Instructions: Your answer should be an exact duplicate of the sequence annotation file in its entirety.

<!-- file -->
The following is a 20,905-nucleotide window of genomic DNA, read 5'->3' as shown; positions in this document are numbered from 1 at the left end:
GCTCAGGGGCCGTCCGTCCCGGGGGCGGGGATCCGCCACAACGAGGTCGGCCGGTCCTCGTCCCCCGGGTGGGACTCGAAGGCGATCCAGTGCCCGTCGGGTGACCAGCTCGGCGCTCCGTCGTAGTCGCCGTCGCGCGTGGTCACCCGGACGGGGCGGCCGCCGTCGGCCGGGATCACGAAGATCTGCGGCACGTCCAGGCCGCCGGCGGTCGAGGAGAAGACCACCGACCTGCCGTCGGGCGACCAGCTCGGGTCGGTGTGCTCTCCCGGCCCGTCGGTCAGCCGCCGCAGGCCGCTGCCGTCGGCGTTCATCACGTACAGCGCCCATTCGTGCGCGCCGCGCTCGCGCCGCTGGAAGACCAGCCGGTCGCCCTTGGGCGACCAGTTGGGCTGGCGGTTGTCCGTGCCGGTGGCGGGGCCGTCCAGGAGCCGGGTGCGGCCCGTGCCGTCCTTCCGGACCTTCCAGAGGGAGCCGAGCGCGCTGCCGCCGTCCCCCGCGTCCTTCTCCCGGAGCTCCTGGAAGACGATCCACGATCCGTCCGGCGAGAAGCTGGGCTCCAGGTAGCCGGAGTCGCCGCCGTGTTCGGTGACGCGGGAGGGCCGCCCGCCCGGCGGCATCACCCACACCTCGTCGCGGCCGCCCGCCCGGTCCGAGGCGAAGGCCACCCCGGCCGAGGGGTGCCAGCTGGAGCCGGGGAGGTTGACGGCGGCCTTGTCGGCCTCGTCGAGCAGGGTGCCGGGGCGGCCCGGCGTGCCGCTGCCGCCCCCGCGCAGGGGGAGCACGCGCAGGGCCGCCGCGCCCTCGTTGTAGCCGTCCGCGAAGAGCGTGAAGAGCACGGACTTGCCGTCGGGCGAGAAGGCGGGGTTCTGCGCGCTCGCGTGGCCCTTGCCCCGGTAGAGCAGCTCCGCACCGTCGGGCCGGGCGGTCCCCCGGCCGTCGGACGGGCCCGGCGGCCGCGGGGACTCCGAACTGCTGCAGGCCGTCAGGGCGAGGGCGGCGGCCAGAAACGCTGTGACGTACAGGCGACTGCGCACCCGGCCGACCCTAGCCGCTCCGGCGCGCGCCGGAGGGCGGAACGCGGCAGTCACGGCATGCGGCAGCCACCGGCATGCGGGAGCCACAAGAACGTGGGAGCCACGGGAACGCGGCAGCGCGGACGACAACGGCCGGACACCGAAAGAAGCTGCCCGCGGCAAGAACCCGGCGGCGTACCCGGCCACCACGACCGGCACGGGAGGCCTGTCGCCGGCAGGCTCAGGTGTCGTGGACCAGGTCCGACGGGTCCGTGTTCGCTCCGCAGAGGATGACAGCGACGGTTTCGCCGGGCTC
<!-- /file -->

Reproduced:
The following is a 20,905-nucleotide window of genomic DNA, read 5'->3' as shown; positions in this document are numbered from 1 at the left end:
GCTCAGGGGCCGTCCGTCCCGGGGGCGGGGATCCGCCACAACGAGGTCGGCCGGTCCTCGTCCCCCGGGTGGGACTCGAAGGCGATCCAGTGCCCGTCGGGTGACCAGCTCGGCGCTCCGTCGTAGTCGCCGTCGCGCGTGGTCACCCGGACGGGGCGGCCGCCGTCGGCCGGGATCACGAAGATCTGCGGCACGTCCAGGCCGCCGGCGGTCGAGGAGAAGACCACCGACCTGCCGTCGGGCGACCAGCTCGGGTCGGTGTGCTCTCCCGGCCCGTCGGTCAGCCGCCGCAGGCCGCTGCCGTCGGCGTTCATCACGTACAGCGCCCATTCGTGCGCGCCGCGCTCGCGCCGCTGGAAGACCAGCCGGTCGCCCTTGGGCGACCAGTTGGGCTGGCGGTTGTCCGTGCCGGTGGCGGGGCCGTCCAGGAGCCGGGTGCGGCCCGTGCCGTCCTTCCGGACCTTCCAGAGGGAGCCGAGCGCGCTGCCGCCGTCCCCCGCGTCCTTCTCCCGGAGCTCCTGGAAGACGATCCACGATCCGTCCGGCGAGAAGCTGGGCTCCAGGTAGCCGGAGTCGCCGCCGTGTTCGGTGACGCGGGAGGGCCGCCCGCCCGGCGGCATCACCCACACCTCGTCGCGGCCGCCCGCCCGGTCCGAGGCGAAGGCCACCCCGGCCGAGGGGTGCCAGCTGGAGCCGGGGAGGTTGACGGCGGCCTTGTCGGCCTCGTCGAGCAGGGTGCCGGGGCGGCCCGGCGTGCCGCTGCCGCCCCCGCGCAGGGGGAGCACGCGCAGGGCCGCCGCGCCCTCGTTGTAGCCGTCCGCGAAGAGCGTGAAGAGCACGGACTTGCCGTCGGGCGAGAAGGCGGGGTTCTGCGCGCTCGCGTGGCCCTTGCCCCGGTAGAGCAGCTCCGCACCGTCGGGCCGGGCGGTCCCCCGGCCGTCGGACGGGCCCGGCGGCCGCGGGGACTCCGAACTGCTGCAGGCCGTCAGGGCGAGGGCGGCGGCCAGAAACGCTGTGACGTACAGGCGACTGCGCACCCGGCCGACCCTAGCCGCTCCGGCGCGCGCCGGAGGGCGGAACGCGGCAGTCACGGCATGCGGCAGCCACCGGCATGCGGGAGCCACAAGAACGTGGGAGCCACGGGAACGCGGCAGCGCGGACGACAACGGCCGGACACCGAAAGAAGCTGCCCGCGGCAAGAACCCGGCGGCGTACCCGGCCACCACGACCGGCACGGGAGGCCTGTCGCCGGCAGGCTCAGGTGTCGTGGACCAGGTCCGACGGGTCCGTGTTCGCTCCGCAGAGGATGACAGCGACGGTTTCGCCGGGCTC